Firebush (Hamelia patens var. glabra)

I am easily amused as I watch the bees visit the near-by Firebush and soon, I begin to fantasize.  The homeowner has a 5′ tall hedge of Ixora on the property and in my fantasy, I am ripping out the Ixora and installing more Firebush.

With a love for wildlife gardening and a strong belief in low maintenance landscaping, I think we need to PLANT MORE FIREBUSH!  It just makes sense, when comparing the two, I’ve had  far more issues with Ixora, plus you can get native Firebush.

Hamelia patens

I’m categorizing this post as “Florida friendly” because the plant on this property, is not the native Firebush and I don’t want to mislead.  Pictured here is Hamelia patens var. glabra.  Planted as a specimen plant, it lives in poor soil along the fenceline.  It does well in the full sun, and un-like the Ixora on the property, there have been very few pest problems.

Know what you are getting:

Because Firebush is one of the best bird and butterfly shrubs in South Florida, you will probably find it in most garden centers.   Plant tags can be confusing when you don’t know the difference.  African firebush, Firefly, Compacta, Dwarf, aren’t they all Firebush?  If you want to be sure you are getting the native, look at the foliage and the blooms.  It’s the easiest way to distinguish the varieties.  The blooms on the native are tubular and they are red or an orange to red color.  Non-native blooms may be tubular (like above) but the they have a lot of yellow in them.  The folige on the native has a lanceolate shape and have little hairs, you should see a tinge of red.  The non-native has foliage that is essentially smooth and green.

Variety does matter: 

Natives for Your Neighborhood states that the non-native African Firebush is beginning to naturalize in South Florida and poses a hybridization threat to our native variety.  Make the decision to not settle for any variety on the nursery shelf.  Find out where the nearest native nursery is and support them.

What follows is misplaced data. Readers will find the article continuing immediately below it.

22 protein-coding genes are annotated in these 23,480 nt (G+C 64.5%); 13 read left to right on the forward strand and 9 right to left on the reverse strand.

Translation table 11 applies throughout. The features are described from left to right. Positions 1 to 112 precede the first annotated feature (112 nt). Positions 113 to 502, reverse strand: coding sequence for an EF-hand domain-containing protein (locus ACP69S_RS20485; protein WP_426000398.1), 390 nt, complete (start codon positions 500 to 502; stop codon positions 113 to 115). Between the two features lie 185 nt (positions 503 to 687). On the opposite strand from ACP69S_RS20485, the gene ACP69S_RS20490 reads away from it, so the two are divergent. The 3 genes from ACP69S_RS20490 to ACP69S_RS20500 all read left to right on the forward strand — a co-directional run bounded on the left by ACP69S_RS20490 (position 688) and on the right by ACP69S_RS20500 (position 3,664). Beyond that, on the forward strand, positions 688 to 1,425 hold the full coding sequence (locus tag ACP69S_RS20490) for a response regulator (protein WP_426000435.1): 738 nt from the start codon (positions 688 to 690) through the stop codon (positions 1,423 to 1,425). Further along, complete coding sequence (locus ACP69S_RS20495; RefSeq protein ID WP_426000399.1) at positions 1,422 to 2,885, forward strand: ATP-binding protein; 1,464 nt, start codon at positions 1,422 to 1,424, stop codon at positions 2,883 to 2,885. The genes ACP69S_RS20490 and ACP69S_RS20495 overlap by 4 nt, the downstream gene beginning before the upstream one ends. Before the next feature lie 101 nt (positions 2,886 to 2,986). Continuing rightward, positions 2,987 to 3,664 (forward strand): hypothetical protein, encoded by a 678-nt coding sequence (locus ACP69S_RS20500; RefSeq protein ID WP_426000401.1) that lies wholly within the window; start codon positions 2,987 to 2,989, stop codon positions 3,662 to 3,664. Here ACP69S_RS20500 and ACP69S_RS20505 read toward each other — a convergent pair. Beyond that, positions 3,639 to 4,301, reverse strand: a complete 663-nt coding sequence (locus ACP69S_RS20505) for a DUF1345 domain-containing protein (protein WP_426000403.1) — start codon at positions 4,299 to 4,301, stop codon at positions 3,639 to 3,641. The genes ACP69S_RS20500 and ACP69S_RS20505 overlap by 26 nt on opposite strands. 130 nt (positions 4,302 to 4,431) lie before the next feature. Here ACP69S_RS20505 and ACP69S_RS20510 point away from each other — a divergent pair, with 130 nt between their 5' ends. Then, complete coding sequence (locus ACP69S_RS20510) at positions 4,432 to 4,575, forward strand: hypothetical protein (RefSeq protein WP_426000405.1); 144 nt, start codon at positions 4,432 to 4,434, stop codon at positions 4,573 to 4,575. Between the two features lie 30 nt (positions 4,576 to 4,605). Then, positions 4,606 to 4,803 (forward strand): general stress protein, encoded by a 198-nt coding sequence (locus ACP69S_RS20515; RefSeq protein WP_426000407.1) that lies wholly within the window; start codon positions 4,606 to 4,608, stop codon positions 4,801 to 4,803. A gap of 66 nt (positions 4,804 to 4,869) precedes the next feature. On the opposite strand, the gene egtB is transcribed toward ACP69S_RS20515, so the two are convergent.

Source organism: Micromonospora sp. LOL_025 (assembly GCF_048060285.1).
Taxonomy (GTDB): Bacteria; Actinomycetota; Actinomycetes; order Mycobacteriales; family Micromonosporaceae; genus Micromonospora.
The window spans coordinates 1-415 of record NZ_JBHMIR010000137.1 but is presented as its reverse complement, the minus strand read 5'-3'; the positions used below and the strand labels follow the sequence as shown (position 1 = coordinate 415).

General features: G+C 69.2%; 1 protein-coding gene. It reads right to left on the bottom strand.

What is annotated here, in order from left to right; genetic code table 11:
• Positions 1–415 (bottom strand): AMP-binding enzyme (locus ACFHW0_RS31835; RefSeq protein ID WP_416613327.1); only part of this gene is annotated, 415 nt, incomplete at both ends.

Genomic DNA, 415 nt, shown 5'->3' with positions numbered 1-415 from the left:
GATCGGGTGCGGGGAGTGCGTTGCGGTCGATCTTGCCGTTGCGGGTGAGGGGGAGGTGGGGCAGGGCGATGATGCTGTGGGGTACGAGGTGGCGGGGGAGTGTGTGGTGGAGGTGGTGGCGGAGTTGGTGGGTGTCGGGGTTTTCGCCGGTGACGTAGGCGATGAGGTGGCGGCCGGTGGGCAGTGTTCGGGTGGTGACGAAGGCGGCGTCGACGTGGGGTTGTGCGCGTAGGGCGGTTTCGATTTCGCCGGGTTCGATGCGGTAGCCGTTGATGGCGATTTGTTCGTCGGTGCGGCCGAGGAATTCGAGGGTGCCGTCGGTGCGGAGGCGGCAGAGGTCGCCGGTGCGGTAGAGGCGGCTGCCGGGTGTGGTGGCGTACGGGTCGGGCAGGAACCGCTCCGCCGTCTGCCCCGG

For a more thorough explanation of the varieties out there, The Florida Association of Native Nurseries has a wonderful post:  The Hamelia Mess .

¹ Hamelia patens

USDA hardiness zones: 9 through 11

Height: 6 to 12 feet

Spread: 5 to 8 feet

Plant habit: spreading

Plant density: dense

Growth rate: fast

Leaf color: green

Fall color: red

Fall characteristic: showy

Flower color: orange-red

Flower characteristic: year-round flowering

Fruit shape: oval

Fruit color: black

Fruit characteristic: suited for human consumption; attracts birds

Light requirement: plant grows in part shade/part sun; plant grows in the shade

Soil tolerances: occasionally wet; acidic; alkaline; sand; loam; clay;

Drought tolerance: moderate

Soil salt tolerances: poor

Plant spacing: 36 to 60 inches

Winter interest: plant has winter interest due to unusual form, nice persistent fruits, showy winter trunk, or winter flowers

Outstanding plant: plant has outstanding ornamental features and could be planted more

Invasive potential: not known to be invasive

Pest resistance: no serious pests are normally seen on the plant

¹EDIS.IFAS.UFL.EDU:  Hamelia patens / Firebush /Scarlet Bush

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